Nonviolent Resistance Acts
Voices for Creative Nonviolence (Co-Coordinator)
October 2, 2007
The Bonhoeffer Moment of nonviolent civil resistance and disobedience to the world war being waged by the United States is clearly at hand. As Congress considers an additional $190 billion to fund the Iraq – Afghanistan war through September 2008 and as the threats of war against Iran become increasingly loud, it is time for us to learn lessons from the German resistance to Hitler, to the Nazi regime and to the war waged by the German nation-state. We must engage in the Long Resistance to this current world war, using every nonviolent means to bring about its end.
I was set to be tried on October 2 for an act of nonviolent civil resistance at the U.S. Military Entrance Processing Command. The judge dismissed the charge the day of the trial. Following is the closing statement I prepared for the jury trial in Waukegan, Illinois.
October 2, 2007
WAUKEGAN —A judge in the 19th Circuit Court of Illinois today dismissed trespassing charges against an antiwar activist stemming from a civil disobedience demonstration last year at the nation’s command center for processing military recruits.
Before jurors were even picked in the trial of Jeff Leys, co-coordinator of Voices for Creative Nonviolence, the Illinois State Attorney in the case moved for dismissal of the charge. Referring to yesterday’s bench trial before Judge Patrick Lawler which resulted in the acquittal of a reporter arrested at the July, 2006 demonstration with Leys, as well as the absence of the police officer who was the state’s key witness yesterday and presumably would have been today, the prosecutor moved the charge be dismissed. Judge Lawler granted the motion and Leys, prepared to represent himself “pro se,” walked out moments later.
See also: The Capital Times article, 7 war protesters arrested
By Joy First
Sept 7, 2007
On September 7, 2007, seven peace activists were arrested in Madison as they blocked the sidewalk with crime scene tape in front of Wisconsin Senator Herb Kohl’s office. The seven arrested were Cassandra Dixon, Flo Evans, Joy First, Jamie Haack, Janet Parker, Karin Sandvik, and Susan Spahn. This was the first arrest for nonviolent civil resistance for Flo Evans, Jamie Haack, and Karin Sandvik.
August 21, 2007
Three social justice advocates with the “Occupation Project” visited Senator Durbin’s Chicago office seeking his pledge to vote against any additional Iraq war funding beyond that required for the immediate and safe withdrawal of U.S. troops. They were arrested by federal authorities and charged with causing a disturbance.
“As a minister, I believe that we have a moral imperative to end our country’s occupation of Iraq,” says Le Anne Clausen, a seminarian at Chicago Theological Seminary. “I was a human rights worker in Iraq, investigating U.S. abuse of Iraqi prisoners during the first year of the occupation, including abuse at Abu Ghraib. It is our actions that did the most to put us in this terrible mess, and we have no hope of the situation healing until we leave Iraq.”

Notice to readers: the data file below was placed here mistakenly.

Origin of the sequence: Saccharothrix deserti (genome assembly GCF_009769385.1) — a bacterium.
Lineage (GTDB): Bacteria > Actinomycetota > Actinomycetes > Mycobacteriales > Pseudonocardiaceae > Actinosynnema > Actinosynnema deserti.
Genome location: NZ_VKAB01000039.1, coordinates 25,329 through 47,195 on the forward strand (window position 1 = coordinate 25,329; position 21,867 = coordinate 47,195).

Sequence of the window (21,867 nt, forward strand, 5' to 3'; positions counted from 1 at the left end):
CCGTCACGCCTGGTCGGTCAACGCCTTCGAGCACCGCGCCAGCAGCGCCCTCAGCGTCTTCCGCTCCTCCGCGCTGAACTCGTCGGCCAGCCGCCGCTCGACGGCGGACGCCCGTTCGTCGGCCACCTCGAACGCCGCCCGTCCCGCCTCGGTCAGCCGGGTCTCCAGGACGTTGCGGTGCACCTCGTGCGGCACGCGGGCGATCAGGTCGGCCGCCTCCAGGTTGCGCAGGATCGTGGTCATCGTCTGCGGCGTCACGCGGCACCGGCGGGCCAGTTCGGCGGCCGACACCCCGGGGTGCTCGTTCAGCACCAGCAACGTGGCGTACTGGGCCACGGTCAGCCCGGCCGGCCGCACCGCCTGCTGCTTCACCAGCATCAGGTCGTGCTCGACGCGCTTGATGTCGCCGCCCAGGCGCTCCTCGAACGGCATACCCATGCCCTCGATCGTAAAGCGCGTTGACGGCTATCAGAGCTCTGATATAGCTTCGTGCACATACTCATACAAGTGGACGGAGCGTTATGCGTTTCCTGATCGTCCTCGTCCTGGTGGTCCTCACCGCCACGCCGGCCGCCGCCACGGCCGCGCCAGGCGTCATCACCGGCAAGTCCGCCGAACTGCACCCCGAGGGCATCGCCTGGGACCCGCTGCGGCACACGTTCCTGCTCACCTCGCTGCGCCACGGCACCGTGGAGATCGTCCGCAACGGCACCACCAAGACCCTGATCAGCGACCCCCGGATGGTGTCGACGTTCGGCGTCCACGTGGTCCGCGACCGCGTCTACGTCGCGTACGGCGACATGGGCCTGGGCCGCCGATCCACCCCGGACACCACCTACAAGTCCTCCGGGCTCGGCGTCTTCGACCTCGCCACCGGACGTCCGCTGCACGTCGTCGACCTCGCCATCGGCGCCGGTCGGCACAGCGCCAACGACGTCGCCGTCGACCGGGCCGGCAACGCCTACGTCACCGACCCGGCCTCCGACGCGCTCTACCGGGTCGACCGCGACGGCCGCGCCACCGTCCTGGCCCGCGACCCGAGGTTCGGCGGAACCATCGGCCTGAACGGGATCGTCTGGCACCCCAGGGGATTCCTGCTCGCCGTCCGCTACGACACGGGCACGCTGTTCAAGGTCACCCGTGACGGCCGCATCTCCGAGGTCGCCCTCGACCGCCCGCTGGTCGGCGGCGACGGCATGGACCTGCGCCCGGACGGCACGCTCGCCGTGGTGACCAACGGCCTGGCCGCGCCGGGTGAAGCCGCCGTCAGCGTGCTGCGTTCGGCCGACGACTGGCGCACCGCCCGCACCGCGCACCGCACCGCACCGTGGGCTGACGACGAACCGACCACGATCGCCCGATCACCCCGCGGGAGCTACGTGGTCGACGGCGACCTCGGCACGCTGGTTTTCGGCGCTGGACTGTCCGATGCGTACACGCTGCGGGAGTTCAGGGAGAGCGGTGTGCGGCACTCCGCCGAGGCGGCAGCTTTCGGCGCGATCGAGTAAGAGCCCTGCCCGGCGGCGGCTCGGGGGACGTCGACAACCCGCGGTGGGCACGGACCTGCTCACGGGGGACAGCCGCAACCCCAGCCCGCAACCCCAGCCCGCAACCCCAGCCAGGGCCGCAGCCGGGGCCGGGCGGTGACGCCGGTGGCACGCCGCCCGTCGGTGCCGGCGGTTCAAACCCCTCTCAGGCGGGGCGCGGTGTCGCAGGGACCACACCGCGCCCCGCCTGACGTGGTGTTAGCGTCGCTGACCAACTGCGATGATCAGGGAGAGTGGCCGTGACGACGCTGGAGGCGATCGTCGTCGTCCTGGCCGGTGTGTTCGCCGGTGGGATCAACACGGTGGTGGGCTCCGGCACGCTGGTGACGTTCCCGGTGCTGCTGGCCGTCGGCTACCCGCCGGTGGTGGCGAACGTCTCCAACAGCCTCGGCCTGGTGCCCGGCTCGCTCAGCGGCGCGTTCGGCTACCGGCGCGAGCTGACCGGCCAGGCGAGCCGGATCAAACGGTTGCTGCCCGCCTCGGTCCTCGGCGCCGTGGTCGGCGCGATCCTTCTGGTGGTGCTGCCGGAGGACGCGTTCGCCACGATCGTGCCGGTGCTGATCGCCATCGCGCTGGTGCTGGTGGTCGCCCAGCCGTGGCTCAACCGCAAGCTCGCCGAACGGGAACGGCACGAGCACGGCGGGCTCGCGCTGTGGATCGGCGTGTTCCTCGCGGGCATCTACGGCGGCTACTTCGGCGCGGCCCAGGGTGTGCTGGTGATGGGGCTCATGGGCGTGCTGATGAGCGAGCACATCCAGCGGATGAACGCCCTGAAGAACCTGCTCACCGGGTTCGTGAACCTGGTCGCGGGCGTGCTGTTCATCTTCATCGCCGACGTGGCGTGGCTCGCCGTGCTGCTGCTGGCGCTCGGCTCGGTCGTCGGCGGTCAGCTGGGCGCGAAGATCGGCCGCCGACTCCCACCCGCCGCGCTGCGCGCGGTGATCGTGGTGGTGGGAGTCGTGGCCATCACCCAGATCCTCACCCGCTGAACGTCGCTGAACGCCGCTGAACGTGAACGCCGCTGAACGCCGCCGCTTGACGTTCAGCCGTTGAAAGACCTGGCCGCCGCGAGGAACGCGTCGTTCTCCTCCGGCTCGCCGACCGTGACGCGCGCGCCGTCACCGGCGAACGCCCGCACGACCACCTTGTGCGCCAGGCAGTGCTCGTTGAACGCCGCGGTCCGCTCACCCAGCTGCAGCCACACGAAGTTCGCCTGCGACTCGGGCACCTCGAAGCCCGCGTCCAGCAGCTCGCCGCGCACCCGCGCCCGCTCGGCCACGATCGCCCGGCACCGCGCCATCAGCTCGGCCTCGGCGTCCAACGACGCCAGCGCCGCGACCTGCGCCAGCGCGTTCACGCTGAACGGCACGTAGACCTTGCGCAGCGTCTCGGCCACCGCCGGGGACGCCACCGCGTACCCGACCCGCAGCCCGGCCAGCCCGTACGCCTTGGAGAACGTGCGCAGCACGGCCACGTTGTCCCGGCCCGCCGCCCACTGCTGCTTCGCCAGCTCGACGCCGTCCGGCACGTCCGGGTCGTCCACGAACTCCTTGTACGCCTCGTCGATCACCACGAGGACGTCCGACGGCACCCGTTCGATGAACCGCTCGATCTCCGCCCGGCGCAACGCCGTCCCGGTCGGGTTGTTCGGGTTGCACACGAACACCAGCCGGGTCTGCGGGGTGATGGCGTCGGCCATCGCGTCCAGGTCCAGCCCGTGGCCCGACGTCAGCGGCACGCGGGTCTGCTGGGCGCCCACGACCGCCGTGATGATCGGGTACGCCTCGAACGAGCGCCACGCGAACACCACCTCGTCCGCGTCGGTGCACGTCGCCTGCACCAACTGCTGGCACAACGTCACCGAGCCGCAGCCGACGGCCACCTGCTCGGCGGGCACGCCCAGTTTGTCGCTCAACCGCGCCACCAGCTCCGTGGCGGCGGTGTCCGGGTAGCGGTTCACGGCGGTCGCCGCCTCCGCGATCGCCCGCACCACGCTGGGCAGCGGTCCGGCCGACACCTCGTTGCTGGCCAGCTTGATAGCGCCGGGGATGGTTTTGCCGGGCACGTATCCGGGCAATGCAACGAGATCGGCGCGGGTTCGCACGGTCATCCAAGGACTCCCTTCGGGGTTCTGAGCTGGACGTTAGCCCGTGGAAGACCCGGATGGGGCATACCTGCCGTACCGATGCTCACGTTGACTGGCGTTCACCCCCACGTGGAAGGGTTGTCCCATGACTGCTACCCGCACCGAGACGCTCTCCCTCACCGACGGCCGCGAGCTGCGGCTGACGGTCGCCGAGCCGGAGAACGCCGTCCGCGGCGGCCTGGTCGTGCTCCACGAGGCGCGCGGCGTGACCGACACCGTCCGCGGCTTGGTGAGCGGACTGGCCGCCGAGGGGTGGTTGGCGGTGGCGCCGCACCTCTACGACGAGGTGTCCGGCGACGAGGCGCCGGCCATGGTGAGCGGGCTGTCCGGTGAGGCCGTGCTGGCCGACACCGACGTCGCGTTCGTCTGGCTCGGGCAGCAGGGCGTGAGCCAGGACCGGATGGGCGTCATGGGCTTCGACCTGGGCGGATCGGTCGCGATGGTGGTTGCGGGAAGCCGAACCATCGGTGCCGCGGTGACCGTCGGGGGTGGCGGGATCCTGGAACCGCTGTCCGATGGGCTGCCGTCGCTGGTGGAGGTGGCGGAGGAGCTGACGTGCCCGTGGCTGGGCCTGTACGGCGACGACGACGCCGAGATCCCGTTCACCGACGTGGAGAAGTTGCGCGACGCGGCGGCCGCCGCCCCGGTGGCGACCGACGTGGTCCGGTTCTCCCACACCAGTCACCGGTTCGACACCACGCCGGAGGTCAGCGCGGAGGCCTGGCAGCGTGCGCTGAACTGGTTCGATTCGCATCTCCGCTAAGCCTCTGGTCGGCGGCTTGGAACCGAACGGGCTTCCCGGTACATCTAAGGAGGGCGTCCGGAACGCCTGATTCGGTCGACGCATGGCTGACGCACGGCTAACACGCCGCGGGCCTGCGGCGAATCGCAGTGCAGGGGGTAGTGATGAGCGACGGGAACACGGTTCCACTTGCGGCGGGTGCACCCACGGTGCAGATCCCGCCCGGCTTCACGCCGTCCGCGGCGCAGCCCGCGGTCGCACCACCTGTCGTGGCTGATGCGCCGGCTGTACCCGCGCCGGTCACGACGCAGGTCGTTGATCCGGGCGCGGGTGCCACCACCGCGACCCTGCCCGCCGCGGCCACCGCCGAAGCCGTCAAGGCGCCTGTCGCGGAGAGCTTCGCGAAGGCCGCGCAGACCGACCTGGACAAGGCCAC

August 20, 2007
August 7, 2007
Five peace activists were arrested on Monday in Bath, NY after refusing to leave the district office of Republican Congressman Randy Kuhl. The protesters submitted a petition signed by 3,000 people urging Kuhl to sign a pledge to vote against further funding of the war in Iraq.
Aug 1, 2007
On Monday, 23 July, 2007, CPT trainees enacted a mock trial of US Senator Dick Durbin at his Chicago office. They demanded a final piece of evidence that would acquit or convict the senator: Would he approve funds for life, or for more war in Iraq and Afghanistan? As other CPTers announced the trial on signs, banners and leaflets outside Chicago’s Kluczynski Federal Building, police arrested all eight who demonstrated inside because they refused to leave without a “yes” or “no” response from Durbin’s office.
July 27, 2007
This past March, New Jersey Occupation Project activists sought to meet with their Senators, Frank Lautenberg and Robert Menendez. Denied access to the Senators offices, they continued with their action in the lobby of the building. Eight people were arrested in this act of nonviolent civil resistance / civil disobedience.
In late July, the Newark 8 were acquitted—the third time in less than a month that activists were found “not guilty” in trials following arrests made during the Occupation Project campaign. Following is a video of the action.
July 9, 2007
by John Deeth
“This sucks!” said Lara Elborno, walking out of the Wells-Fargo building in downtown Cedar Rapids at about 5:30 on a Friday afternoon. “It’s so anticlimactic!” Lara’s Friday night plans had suddenly changed. She’d announced at a 1:00 rally “I’m so excited to get arrested with all you guys!” and minutes earlier she’d been in custody, jauntily flashing a peace sign at her supporters. But now she wasn’t going to get to spend the night in jail.
Elborno and eighteen others had prepared for arrest as part of an “extra-legal lobbying” effort — otherwise known as a sit-in — at the Cedar Rapids offices of Iowa Senators Chuck Grassley and Tom Harkin. But in the end, the only person who went to jail was not among the nineteen who had expected to.